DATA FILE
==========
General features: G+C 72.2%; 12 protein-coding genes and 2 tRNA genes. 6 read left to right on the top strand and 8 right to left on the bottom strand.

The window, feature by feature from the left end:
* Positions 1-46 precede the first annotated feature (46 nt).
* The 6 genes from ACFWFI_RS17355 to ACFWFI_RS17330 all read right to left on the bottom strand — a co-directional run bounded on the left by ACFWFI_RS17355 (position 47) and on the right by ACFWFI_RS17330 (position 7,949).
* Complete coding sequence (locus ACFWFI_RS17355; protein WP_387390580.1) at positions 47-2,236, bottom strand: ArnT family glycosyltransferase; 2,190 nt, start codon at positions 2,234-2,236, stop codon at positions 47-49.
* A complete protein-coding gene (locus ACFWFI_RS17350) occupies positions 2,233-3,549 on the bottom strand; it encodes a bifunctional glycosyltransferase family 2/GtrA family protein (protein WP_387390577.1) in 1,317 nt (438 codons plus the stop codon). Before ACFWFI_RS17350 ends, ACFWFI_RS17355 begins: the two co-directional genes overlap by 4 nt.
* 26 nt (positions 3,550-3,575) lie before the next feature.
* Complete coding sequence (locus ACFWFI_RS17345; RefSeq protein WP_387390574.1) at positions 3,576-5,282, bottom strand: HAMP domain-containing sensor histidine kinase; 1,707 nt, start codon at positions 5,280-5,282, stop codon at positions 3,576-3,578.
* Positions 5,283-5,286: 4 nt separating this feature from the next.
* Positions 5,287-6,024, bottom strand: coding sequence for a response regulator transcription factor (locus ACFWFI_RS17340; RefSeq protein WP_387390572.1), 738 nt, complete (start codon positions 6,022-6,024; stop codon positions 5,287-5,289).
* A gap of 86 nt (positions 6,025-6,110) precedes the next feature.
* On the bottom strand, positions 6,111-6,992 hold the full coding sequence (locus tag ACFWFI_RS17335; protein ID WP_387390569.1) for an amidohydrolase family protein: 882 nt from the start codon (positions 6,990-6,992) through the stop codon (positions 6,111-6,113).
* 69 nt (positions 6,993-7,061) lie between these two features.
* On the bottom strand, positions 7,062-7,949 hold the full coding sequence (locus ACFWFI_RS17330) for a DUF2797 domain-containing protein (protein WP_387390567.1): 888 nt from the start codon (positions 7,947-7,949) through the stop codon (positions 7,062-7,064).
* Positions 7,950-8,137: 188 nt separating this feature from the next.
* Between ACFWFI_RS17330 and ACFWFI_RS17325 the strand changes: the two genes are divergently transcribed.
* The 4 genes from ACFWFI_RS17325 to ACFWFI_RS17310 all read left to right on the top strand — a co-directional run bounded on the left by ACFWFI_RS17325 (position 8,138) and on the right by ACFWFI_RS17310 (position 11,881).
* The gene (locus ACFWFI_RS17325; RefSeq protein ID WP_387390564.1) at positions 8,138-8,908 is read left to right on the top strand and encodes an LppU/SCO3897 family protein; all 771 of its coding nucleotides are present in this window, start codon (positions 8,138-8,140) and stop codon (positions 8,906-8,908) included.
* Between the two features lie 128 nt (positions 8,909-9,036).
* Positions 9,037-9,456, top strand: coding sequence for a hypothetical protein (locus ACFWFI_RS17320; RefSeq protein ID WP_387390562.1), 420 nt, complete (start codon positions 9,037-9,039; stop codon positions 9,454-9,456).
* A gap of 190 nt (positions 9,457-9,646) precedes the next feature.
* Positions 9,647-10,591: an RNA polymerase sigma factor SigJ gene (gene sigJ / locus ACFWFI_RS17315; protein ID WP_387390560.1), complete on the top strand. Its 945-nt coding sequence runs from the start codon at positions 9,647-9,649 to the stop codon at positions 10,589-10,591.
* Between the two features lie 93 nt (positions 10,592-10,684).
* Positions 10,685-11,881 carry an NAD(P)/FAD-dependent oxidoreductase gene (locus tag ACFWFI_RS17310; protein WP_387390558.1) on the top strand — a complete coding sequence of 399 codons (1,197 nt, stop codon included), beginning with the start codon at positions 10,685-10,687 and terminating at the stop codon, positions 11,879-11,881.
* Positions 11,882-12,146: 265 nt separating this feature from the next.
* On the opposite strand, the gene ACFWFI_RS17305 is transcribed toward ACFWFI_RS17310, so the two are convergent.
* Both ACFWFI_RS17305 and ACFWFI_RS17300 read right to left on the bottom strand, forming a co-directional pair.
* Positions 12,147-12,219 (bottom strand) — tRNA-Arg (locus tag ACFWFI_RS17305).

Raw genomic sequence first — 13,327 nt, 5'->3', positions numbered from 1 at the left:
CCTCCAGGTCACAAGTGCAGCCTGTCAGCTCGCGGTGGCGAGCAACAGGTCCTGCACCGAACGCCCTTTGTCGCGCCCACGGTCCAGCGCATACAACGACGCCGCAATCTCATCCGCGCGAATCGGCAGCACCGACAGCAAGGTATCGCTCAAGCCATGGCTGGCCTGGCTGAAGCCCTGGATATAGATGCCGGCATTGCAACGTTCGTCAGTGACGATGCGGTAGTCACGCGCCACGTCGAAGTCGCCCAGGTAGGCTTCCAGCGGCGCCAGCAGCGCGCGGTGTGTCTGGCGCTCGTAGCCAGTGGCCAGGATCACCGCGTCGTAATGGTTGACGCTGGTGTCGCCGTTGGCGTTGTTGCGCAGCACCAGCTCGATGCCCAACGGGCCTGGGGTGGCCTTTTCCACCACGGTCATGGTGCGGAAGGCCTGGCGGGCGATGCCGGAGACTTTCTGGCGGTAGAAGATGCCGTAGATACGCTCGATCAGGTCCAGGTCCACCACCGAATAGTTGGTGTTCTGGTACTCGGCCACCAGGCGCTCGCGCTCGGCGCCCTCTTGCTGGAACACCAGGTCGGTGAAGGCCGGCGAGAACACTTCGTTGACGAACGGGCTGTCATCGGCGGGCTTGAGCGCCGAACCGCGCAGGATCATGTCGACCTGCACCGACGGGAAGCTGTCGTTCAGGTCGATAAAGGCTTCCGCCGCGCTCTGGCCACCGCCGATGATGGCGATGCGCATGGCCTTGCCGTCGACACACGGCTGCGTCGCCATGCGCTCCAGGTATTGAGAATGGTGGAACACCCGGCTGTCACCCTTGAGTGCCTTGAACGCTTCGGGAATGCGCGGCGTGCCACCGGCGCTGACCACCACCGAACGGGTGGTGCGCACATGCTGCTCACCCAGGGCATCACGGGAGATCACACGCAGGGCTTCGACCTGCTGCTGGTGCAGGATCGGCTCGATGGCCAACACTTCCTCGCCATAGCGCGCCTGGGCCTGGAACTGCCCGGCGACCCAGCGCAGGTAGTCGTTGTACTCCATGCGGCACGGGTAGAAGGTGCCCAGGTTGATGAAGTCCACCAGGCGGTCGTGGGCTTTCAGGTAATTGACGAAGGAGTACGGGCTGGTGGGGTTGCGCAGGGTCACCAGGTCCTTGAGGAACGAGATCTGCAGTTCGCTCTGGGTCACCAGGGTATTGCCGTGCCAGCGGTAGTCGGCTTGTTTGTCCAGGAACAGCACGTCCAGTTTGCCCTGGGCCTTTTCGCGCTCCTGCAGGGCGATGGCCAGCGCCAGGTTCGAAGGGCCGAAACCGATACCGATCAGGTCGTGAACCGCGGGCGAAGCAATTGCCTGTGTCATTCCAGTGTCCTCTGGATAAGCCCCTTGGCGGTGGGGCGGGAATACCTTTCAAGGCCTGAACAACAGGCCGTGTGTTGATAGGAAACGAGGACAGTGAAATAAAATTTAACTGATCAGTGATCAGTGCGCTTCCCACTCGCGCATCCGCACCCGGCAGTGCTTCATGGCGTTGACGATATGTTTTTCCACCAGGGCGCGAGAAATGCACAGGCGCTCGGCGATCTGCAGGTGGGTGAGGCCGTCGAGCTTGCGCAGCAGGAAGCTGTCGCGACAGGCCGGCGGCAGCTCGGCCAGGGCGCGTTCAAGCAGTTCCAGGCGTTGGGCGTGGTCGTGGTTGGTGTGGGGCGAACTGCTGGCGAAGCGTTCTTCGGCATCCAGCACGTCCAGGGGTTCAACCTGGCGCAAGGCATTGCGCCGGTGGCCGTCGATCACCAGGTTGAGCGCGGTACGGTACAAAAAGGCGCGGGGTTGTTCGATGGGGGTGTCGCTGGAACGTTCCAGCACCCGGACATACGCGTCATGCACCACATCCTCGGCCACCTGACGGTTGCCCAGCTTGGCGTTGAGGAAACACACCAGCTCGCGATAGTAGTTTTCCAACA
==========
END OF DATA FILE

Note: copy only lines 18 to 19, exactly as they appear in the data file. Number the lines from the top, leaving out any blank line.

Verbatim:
* The gene (locus ACFWFI_RS17325; RefSeq protein ID WP_387390564.1) at positions 8,138-8,908 is read left to right on the top strand and encodes an LppU/SCO3897 family protein; all 771 of its coding nucleotides are present in this window, start codon (positions 8,138-8,140) and stop codon (positions 8,906-8,908) included.
* Between the two features lie 128 nt (positions 8,909-9,036).